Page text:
Ok so this is obviously not going to fly and I am certainly not going to pay for a Redhat Subscription so I decided to break out Bingoogle and came across this rather useful post from Aziz Saiful called HowTo Install redhat package with YUM command without RHN -and I recommend you also give it a read (although some of its details are ever-so-slightly out of date with this release of RHEL 7.2.). The post discusses how to set up an alternative source to the installation DVD, and for Windows people, this is an equivalent of the -source parameter that we would use in PowerShell with the Add-WindowsFeature cmdlet to add new features from local media.
To cut a long story short, I decided to work my way through this article and provide an updated post (and if nothing else, I will not need to Bingoogle this again!).

Our first step is to ensure that we have a mounted Redhat Enterprise Linux 7.2 DVD (i.e. the one we installed Linux from).
The next step is to mount the DVD to a mount point. For simplicities sake, I chose cdrom off the root.

[retracement@localhost]$ sudo mkdir /cdrom
[retracement@localhost]$ sudo mount /dev/cdrom /cdrom

Ok so now we have a mounted cdrom, we can create the YUM repo configuration file within the path /etc/yum.repos.d to point to this location. Unfortunately, you will need to use vi to do this (I hate vi!), but if you need any tips on vi, please use this Vi Cheat Sheet. Once in vi, create the file dvd.repo (or called anything else you want – but ensure you keep the .repo extension otherwise the file will not be recognized by YUM).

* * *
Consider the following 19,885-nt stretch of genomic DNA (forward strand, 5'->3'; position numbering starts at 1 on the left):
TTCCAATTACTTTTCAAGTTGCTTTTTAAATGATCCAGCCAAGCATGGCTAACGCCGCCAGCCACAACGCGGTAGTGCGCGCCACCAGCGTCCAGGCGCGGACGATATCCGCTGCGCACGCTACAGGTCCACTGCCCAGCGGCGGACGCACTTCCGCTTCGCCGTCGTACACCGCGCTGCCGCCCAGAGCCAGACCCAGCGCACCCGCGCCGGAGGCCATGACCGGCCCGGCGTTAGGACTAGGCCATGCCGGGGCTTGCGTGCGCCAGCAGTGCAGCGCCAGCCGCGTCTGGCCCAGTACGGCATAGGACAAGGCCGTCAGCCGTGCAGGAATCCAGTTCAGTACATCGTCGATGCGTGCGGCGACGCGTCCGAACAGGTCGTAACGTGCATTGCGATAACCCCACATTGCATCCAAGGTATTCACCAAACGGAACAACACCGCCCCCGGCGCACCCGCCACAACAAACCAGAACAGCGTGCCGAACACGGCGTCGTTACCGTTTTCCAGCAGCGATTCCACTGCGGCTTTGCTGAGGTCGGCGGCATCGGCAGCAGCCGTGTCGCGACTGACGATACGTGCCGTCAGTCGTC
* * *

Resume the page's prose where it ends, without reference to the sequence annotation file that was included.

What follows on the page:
name=RHEL 7.2 dvd repo

Once you have created this file, if you have performed every step correctly, you can take a look at YUM’s repolists.

[retracement@localhost]$ sudo yum repolist

And while you still receive the same error regarding the System not being registered to Red Hat Subscription Management, you should also see your new repo listed underneath.
To check it all works, let’s install nano!

[retracement@localhost]$ sudo yum install nano


Perfect! Like everything in Linux, it is easy when you know how. On a closing note, it is unclear to me at this moment in time, whether this will entirely resolve my installation problems since I will still obviously need access to an online repo or sources in order to install third-party packages not included with the installation media,  but once I have figured that out, I will update this post.

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The Transaction Log, Delayed Durability, and considerations for its use with In-Memory OLTP – Part I


If Warhol did transaction Logging…

In this mini-series of posts, we will discuss how the mechanics of SQL Server’s transaction logging work to provide transactional durability. We will look at how Delayed Durability changes the logging landscape and then we will specifically see how In-Memory OLTP logging builds upon the on-disk logging mechanism. Finally, we will pose the question “should we use Delayed Durability with In-Memory or not” and discuss this scenario in detail. But in order to understand how delayed durability works, it is first important for us to understand how the transaction log works -so we shall start there…

Caching caching everywhere nor any drop to drink!

SQL Server is a highly efficient transaction processing platform and nearly every single operation performed by it, is usually first performed within memory. When operations are performed within memory, the need to touch physical resources (such as physical disk IOPS) are also reduced, and reducing the need to touch physical resources means those physical boundaries (and their limitations) have less impact to the overall system performance. Cool right?!

A little bit about the Buffer Cache